Young love won out, however, and soon the Lynx was pregnant, a fact that caused her mother to tremble. Sky Woman was fearful of the result of a pregnancy between two such different creatures as a Sky Girl and an earth Man-Being. In the very oldest Keepings of Creation, the Lynx was pregnant not with twins (the common Keeping today), but with quadruplets, analogous to the four sacred messengers of the Gaiwi:yo and connected with the Four Winds or cardinal directions (Hewitt, 1928, 468). An interesting, potential echo of this ancient Keeping is found in a Seneca version that told the puzzling story of four children -- two male and two female -- who were Man-Beings (Hewitt, 1903, 233). The story of the quadruplets, however, is almost completely lost today. The four children of the Lynx were eventually compressed to two, with the personality traits of the four redistributed between them.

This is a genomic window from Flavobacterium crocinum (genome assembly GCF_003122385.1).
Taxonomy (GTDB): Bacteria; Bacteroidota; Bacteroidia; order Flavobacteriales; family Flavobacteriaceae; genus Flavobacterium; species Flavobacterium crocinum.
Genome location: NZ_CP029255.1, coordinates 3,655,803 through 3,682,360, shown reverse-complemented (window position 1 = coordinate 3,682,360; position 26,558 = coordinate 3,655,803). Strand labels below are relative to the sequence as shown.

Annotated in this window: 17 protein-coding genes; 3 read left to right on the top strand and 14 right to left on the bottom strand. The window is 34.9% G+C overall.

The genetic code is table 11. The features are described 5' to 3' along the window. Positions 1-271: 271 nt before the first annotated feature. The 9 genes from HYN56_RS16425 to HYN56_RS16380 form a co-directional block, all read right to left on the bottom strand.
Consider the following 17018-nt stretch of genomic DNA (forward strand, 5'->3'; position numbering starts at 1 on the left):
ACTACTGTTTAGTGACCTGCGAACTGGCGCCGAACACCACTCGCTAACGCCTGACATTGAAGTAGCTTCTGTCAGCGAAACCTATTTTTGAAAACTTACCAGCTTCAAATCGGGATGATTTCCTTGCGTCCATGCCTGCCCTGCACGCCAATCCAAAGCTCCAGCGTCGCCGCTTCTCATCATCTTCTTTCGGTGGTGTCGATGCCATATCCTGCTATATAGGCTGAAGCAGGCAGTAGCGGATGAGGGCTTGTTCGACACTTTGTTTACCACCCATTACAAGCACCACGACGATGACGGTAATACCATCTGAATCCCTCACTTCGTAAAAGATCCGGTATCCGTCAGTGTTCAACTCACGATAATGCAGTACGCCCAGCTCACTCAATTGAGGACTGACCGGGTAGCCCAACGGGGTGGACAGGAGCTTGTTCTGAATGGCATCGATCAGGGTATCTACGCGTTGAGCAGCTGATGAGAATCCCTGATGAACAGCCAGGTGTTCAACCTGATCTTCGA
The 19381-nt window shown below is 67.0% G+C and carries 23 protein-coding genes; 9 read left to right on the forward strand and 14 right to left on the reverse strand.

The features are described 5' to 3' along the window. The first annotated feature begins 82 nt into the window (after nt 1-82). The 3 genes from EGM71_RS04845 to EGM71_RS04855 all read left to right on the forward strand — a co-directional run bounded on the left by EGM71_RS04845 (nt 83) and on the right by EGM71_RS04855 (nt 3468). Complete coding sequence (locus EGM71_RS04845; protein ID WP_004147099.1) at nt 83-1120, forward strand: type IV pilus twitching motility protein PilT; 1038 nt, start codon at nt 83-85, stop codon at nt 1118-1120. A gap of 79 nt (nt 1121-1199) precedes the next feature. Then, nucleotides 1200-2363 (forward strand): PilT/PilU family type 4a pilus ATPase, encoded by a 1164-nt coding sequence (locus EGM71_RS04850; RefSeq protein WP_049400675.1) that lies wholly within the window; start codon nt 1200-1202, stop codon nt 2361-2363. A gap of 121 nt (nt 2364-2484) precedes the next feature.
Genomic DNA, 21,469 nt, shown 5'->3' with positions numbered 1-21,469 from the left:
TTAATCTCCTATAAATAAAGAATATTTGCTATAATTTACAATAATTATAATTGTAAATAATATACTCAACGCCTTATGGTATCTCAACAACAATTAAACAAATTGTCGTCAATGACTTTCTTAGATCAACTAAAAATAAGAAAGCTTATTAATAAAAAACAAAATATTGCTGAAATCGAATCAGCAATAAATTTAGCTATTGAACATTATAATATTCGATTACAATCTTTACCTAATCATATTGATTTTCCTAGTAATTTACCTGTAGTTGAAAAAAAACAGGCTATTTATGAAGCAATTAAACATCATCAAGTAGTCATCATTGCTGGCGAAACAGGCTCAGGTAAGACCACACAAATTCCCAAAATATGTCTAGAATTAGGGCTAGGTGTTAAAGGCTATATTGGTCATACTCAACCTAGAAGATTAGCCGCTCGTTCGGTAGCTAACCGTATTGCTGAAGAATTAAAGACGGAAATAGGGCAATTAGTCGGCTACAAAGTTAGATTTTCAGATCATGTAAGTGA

As told in modern times, the Lynx overheard the twin sons in her womb discussing their plans for the earth life they were about to live. One already knew that he was to create game animals and new trees, but the other was more vague on specifics, merely announcing that he, too, would create in one way or another (Hewitt, 1928. 486). Labor pains overcame the Lynx a few days before her time, and she again overheard her sons holding forth, this time in a discussion over how best to be born because neither precisely knew how to do it. In an Onondaga version, one infant pointed toward the birth canal and said, "I'll go that way, " and he did, being first born. The elder Twin became known as Tharonhiawakon, Odendonnia, Ioskaha (Sapling), meaning roughly the Spirit of Life (Hewitt, 1903, 138). Sapling was perfectly formed in the eyes of Sky Woman.

The Younger Twin protested his brother's path. "But this other way is so near," he said, pointing in some versions to the armpit and in others to the navel of his mother. "I shall leave that way," he said, and he did, killing his mother in parturition (Hewitt, 1903, 185). Some Mohawks say that the second son, Tawiskaro (Flint) was born with a comb of flint on his head, by which means he had cut an exit path through his mother's armpit (ibid., 185). Some Senecas say that he leapt forth from her navel, all covered with warts (ibid., 231).